DJing all over the world at many of clubland's most esteemed nights over the past few years and collaborating with an elite roll-call of dance music's most credible class, Victoria named the record Nocturnes because it is “an album indebted to the night." A collection of perfect pop melodies set against faultless beats and synths, it is true long-player, and a sonic experience from beginning to end. Stay tuned for more exciting news + tour plans from Little Boots coming soon!
Something wild and crazy has come over the city tonight, I thought to myself. There was an energetic buzz inside the southbound subway tunnel and union station as I made my way from mid town towards the Rogers Centre. The Skywalk reeked of vodka and energy drinks, empty "water" bottles littered the walkway. Teen girls screamed in unison all through the hallways, security guards peered around corners, clenching their radios at major exits fearing this crowd could get out of hand at any moment.
'Power to the people' seemed to be the motto on this electric evening in downtown Toronto. Swedish House Mafia's One Last Tour was in town and it was as shaping up to be a banger.
Finally, I made my way through the hoards of people and found my way to Section 100 in the lower bowl. I watched in awe as the crowds of fluorescent tanks and leotards--by the thousands--piled into Rogers Centre, filing towards the stage like hungry ants to a sugar cube. Even as the main floor was filling up, the line outside stretched as far as the eye could see.
"This is amazing!" people screamed as they paused on the landings before taking the stairs down to the dance floor. In a room so large with so many electronic music fans gathered together, it was truly a party-goer's dreamscape. It was easy to tell that in such large numbers, you could get away with almost anything in the stadium on this wild night. Leave your morals at the coat check, light up a cigarette in the middle of the crowd... party at own risk. And party they did.
Otto Knows opened up the night and kept the crowd stoked by playing current dance and electro anthems like "Cannonball", "The Veldt (Tommy Trash Mix)", "Years" and original remixes like "Lies (Otto Knows)". The words "Otto Knows" flashed on the screens behind him, and one thing is for sure: he knows how to get a party started.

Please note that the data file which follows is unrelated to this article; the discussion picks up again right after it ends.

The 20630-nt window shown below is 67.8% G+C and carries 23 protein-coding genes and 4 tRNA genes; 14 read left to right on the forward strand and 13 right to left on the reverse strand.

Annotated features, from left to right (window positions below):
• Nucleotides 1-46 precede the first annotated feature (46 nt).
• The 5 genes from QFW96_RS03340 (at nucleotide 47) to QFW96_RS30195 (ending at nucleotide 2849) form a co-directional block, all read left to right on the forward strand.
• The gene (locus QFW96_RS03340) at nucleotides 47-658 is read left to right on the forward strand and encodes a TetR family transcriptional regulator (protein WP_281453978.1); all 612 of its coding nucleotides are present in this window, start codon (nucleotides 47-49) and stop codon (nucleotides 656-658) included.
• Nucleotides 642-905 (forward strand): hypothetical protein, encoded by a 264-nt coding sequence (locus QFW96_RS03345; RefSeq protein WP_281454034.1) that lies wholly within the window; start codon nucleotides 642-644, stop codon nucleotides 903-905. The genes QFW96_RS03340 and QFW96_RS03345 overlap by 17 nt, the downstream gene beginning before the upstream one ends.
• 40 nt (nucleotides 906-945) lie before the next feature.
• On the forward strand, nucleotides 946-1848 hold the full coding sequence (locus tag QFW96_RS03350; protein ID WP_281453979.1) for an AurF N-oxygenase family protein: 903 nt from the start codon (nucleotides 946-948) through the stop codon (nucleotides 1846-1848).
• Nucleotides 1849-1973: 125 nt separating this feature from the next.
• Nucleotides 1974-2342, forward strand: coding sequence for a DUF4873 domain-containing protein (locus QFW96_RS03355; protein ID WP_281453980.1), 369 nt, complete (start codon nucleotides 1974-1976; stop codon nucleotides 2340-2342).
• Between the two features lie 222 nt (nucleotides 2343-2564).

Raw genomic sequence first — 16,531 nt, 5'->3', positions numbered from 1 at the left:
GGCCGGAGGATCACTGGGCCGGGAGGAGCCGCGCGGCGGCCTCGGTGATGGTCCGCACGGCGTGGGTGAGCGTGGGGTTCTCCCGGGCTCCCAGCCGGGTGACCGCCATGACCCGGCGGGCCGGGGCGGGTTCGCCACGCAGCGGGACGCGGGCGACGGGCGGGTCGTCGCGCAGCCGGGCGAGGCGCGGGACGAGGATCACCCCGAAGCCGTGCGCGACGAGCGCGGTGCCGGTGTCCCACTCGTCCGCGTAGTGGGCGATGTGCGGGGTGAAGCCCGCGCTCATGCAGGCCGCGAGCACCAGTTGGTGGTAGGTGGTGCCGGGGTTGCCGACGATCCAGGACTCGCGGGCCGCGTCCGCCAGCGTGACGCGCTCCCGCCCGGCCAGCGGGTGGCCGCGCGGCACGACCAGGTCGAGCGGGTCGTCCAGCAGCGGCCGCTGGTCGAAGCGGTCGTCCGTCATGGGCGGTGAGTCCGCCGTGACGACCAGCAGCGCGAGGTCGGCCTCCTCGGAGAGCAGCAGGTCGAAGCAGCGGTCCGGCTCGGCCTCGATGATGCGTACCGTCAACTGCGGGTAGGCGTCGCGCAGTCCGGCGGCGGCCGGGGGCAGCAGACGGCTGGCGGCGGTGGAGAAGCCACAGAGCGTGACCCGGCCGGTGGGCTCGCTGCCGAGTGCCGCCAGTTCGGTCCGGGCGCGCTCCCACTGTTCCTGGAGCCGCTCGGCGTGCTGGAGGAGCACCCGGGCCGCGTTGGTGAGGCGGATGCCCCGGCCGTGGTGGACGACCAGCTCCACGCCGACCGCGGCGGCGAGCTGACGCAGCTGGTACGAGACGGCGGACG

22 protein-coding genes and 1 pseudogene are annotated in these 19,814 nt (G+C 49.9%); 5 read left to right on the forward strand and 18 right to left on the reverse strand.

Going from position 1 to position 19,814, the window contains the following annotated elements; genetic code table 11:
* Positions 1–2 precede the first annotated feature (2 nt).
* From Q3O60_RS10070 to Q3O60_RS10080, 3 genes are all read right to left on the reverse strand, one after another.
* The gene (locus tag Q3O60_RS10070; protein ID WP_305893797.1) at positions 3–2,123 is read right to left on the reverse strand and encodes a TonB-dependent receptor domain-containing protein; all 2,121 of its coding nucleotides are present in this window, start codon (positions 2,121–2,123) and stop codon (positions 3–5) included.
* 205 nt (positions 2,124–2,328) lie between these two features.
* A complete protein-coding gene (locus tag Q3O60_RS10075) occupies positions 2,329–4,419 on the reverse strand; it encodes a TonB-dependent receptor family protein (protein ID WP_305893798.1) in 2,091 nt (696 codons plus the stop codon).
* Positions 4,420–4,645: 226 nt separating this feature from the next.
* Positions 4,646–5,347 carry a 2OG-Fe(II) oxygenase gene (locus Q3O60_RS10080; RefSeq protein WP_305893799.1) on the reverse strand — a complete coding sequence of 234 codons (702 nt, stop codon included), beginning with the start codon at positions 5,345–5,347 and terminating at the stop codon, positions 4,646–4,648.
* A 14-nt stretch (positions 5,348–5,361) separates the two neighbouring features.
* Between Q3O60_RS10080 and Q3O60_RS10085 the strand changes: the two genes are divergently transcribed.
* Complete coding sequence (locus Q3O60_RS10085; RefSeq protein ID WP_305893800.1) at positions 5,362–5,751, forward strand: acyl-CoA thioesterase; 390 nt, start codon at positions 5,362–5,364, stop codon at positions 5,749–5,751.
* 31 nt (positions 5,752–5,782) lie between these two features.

After about a 30 min pause between sets it was time for Swedish House Mafia to hit the stage in all their glory. A massive quadruple-layered video screen dramatically split into 4 sections revealing dj's/producers Axwell, Steve Angello and Sebastian Ingrosso. Complete with fog blasts and fireworks, it was apparent from the beginning that this was no regular dj event. Seamlessly mixing classic hits together like "Nothing But Love" and "Leave The World Behind", SHM displayed their electronic music prowess. The crowd went particularly wild for the smash hit single "Calling". Cleverly placed vocal interludes like Ansol & Dyro's "Top Of The World" gave everyone a chance to collect their breath (read: clothing) before the next big drop.
The building was physically shaking from the sheer force of 30,000 people jumping in the air all at once, even the washroom floor at the back of the stadium was rumbling with every beat. People staying in the adjoining hotel behind the stage many stories in the air, were fist-pumping through their windows into the stadium with all their strength as if they were right in the middle of the dance floor. Even the police that were on duty couldn't help but to indulge, snapping photos and sharing them to Instagram and Facebook walls like it was their 19th birthday.
"Hey Toronto. Take a deep breath. Turn off the brains. Turn on the hearts." Axwell told the crowd before dropping "Antidote" cueing full stage production for the rest of the evening. The crowd sang along "In my mind, in my head" to Axwell's "In My Mind".
"You look beautiful tonight..." he responded sincerely to the crowd. "We've been here before but not like this. You know, normally I would find someone in the crowd to identify as the most positive person in the room. I can't do that tonight, Toronto, because you're all one big positive mass. And that's why we love you. It's because of people like you, we stand up here. We see you and it goes straight to here [points to heart]; we will always remember you here."
While playing their acclaimed remix of Coldplay's "Every Teardrop is A Waterfall", the trio raised the Canadian flag upon hearing Chris Martin sing the lyric "raise the flag" and it was truly an amazing show of support from the artists to their fans. Despite this same gesture being repeated in other cities, it felt special on this night to everyone in the room.